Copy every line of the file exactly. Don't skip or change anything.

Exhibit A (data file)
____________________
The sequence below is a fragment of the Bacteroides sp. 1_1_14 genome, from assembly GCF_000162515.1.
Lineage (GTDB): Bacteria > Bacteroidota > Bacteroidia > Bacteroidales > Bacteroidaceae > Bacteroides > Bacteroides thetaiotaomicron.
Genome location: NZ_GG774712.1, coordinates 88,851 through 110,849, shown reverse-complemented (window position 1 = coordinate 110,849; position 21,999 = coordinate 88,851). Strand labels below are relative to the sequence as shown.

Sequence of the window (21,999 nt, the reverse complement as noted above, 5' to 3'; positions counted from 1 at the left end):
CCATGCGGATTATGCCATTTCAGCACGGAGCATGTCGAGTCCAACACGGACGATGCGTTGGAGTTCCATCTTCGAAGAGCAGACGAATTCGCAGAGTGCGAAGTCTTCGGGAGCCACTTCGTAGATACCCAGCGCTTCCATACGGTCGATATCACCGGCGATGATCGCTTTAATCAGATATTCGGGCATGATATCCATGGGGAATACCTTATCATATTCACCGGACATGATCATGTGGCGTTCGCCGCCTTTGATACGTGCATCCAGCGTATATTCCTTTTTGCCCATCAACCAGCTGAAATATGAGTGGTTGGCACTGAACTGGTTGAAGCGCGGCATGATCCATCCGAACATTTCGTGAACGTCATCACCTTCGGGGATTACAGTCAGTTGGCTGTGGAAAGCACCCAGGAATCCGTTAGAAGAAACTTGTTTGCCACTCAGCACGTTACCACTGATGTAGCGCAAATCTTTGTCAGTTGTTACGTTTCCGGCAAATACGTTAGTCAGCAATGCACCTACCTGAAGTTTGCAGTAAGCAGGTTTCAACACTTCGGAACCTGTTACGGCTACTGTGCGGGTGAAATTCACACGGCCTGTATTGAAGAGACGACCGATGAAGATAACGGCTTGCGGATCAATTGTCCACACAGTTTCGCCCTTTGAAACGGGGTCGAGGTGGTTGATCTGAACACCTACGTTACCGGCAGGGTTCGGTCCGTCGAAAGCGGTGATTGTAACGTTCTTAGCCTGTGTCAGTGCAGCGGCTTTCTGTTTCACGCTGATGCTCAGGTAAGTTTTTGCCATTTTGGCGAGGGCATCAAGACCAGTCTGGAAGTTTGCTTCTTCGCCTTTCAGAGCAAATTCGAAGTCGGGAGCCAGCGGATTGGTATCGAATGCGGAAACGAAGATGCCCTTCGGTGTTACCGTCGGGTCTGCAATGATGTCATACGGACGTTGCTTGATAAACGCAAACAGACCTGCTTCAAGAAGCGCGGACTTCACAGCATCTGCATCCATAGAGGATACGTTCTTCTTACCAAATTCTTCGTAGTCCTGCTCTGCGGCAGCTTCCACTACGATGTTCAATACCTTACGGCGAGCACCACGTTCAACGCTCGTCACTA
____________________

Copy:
The sequence below is a fragment of the Bacteroides sp. 1_1_14 genome, from assembly GCF_000162515.1.
Lineage (GTDB): Bacteria > Bacteroidota > Bacteroidia > Bacteroidales > Bacteroidaceae > Bacteroides > Bacteroides thetaiotaomicron.
Genome location: NZ_GG774712.1, coordinates 88,851 through 110,849, shown reverse-complemented (window position 1 = coordinate 110,849; position 21,999 = coordinate 88,851). Strand labels below are relative to the sequence as shown.

Sequence of the window (21,999 nt, the reverse complement as noted above, 5' to 3'; positions counted from 1 at the left end):
CCATGCGGATTATGCCATTTCAGCACGGAGCATGTCGAGTCCAACACGGACGATGCGTTGGAGTTCCATCTTCGAAGAGCAGACGAATTCGCAGAGTGCGAAGTCTTCGGGAGCCACTTCGTAGATACCCAGCGCTTCCATACGGTCGATATCACCGGCGATGATCGCTTTAATCAGATATTCGGGCATGATATCCATGGGGAATACCTTATCATATTCACCGGACATGATCATGTGGCGTTCGCCGCCTTTGATACGTGCATCCAGCGTATATTCCTTTTTGCCCATCAACCAGCTGAAATATGAGTGGTTGGCACTGAACTGGTTGAAGCGCGGCATGATCCATCCGAACATTTCGTGAACGTCATCACCTTCGGGGATTACAGTCAGTTGGCTGTGGAAAGCACCCAGGAATCCGTTAGAAGAAACTTGTTTGCCACTCAGCACGTTACCACTGATGTAGCGCAAATCTTTGTCAGTTGTTACGTTTCCGGCAAATACGTTAGTCAGCAATGCACCTACCTGAAGTTTGCAGTAAGCAGGTTTCAACACTTCGGAACCTGTTACGGCTACTGTGCGGGTGAAATTCACACGGCCTGTATTGAAGAGACGACCGATGAAGATAACGGCTTGCGGATCAATTGTCCACACAGTTTCGCCCTTTGAAACGGGGTCGAGGTGGTTGATCTGAACACCTACGTTACCGGCAGGGTTCGGTCCGTCGAAAGCGGTGATTGTAACGTTCTTAGCCTGTGTCAGTGCAGCGGCTTTCTGTTTCACGCTGATGCTCAGGTAAGTTTTTGCCATTTTGGCGAGGGCATCAAGACCAGTCTGGAAGTTTGCTTCTTCGCCTTTCAGAGCAAATTCGAAGTCGGGAGCCAGCGGATTGGTATCGAATGCGGAAACGAAGATGCCCTTCGGTGTTACCGTCGGGTCTGCAATGATGTCATACGGACGTTGCTTGATAAACGCAAACAGACCTGCTTCAAGAAGCGCGGACTTCACAGCATCTGCATCCATAGAGGATACGTTCTTCTTACCAAATTCTTCGTAGTCCTGCTCTGCGGCAGCTTCCACTACGATGTTCAATACCTTACGGCGAGCACCACGTTCAACGCTCGTCACTA